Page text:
While decluttering recently (it’s been that sort of summer), I re-discovered a little booklet put out by the Commonwealth Greenhouse Office in 2000 called Global Warming: cool it. While the Greenhouse Office has long since gone to the bureaucratic graveyard and global warming has morphed into climate change, the booklet is …
January is a good month to be in Canberra. The weather is warm and the streets are quieter than usual, as most of the population has left for the South Coast. Indeed the quietness of the streets is a useful reminder as to just how car-dependent our city is. It …
‘Work expands to fill the time available for its completion’.
I was talking to some friends the other day about spiritual discipline – not the sort that involves self-mortification – but the kind of practice that enables us to communicate within, and without. Reading William James’s Varieties of Religious Experience has been a great help to me in understanding a …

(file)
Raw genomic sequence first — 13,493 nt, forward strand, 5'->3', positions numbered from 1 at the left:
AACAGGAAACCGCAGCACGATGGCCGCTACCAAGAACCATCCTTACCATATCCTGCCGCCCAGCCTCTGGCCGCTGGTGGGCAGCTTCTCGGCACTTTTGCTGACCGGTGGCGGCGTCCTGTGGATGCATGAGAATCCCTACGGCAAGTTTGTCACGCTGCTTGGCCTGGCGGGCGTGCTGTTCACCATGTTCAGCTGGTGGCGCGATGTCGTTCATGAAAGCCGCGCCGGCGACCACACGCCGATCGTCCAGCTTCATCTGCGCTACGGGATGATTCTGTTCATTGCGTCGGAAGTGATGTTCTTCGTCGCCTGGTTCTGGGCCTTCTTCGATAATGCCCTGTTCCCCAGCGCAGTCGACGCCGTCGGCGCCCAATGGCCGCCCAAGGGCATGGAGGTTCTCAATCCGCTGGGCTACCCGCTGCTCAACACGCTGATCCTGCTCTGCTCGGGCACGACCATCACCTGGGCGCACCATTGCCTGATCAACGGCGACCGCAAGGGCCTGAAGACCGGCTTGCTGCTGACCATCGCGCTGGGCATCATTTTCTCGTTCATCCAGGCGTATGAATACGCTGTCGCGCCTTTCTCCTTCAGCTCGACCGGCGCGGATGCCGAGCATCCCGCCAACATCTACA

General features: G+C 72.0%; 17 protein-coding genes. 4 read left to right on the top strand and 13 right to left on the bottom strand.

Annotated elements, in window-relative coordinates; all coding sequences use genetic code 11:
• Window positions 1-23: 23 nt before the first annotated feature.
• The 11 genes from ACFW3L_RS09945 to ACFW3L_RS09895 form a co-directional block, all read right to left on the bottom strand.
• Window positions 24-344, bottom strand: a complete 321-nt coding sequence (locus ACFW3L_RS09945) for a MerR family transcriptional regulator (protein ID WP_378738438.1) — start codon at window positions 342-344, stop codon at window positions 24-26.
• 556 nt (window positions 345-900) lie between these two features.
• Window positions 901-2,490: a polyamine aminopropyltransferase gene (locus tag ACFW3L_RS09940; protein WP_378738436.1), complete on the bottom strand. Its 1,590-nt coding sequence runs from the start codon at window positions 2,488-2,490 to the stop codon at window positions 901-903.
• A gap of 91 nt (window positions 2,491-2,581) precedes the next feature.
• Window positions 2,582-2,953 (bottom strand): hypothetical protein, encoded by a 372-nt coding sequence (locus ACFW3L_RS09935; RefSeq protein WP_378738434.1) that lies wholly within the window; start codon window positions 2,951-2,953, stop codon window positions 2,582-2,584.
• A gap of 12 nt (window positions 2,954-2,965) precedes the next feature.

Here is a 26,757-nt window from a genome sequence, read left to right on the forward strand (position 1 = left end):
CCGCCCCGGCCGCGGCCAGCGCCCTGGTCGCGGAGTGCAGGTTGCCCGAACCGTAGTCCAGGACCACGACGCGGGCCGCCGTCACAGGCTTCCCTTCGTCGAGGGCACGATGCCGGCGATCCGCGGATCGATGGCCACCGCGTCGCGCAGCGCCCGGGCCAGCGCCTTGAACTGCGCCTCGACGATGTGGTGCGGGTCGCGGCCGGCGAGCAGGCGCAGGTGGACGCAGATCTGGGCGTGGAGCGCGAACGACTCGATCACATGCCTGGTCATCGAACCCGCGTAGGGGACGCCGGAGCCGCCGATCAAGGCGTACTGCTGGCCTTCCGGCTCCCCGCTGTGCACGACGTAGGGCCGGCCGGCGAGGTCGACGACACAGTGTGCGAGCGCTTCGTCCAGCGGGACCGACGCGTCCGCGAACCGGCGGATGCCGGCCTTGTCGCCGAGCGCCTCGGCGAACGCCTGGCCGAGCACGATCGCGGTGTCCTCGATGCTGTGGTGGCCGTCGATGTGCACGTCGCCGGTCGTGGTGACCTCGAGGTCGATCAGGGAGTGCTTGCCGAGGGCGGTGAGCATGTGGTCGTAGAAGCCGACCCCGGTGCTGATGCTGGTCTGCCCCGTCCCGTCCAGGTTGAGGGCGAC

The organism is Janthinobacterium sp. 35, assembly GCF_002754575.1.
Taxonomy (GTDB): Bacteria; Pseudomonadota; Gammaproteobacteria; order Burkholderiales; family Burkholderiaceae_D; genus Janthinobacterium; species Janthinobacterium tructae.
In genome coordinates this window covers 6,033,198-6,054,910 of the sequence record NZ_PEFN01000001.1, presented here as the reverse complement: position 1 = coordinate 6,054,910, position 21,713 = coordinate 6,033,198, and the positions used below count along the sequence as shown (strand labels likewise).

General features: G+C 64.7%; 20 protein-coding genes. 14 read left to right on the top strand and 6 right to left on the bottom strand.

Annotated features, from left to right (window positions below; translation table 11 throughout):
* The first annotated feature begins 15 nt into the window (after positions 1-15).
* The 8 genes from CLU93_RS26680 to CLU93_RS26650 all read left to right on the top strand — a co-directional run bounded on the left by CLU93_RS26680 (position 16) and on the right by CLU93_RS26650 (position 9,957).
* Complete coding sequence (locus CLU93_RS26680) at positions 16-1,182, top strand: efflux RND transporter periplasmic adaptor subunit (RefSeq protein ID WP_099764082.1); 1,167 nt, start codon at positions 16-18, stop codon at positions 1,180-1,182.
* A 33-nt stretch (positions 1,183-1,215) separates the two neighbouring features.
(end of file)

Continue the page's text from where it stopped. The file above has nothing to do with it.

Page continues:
When I taught public policy, one of the key ideas I tried to put across, was that when you create a public policy, you create a system, and vice versa. One of the reasons, I argued, that policies often produced surprising effects was that the links between different parts of these systems were not well-understood.
Governments necessarily operate bureaucratically, which means that the types of systems they run are disguised by the myriad classes and classifications they use to process reality. Usually, the insiders know what is going on, although for those in government trying to keep control of it all, it may take time to catch up with some effects. But for those on the outside, it is much more difficult to piece the data together.
To end up as a Christian is to swim against the Australian tide. Most of my contemporaries have, with varying degrees of relief, jettisoned religion. I respect their reasons for doing so. But my experience may, possibly, suggest a way back.
I have never known an organisation that would not have been improved by a few well-judged changes. Not, I hasten to add, re-structurings or purges, just the addition of a bit of common sense to the pot pourri of accepted practice.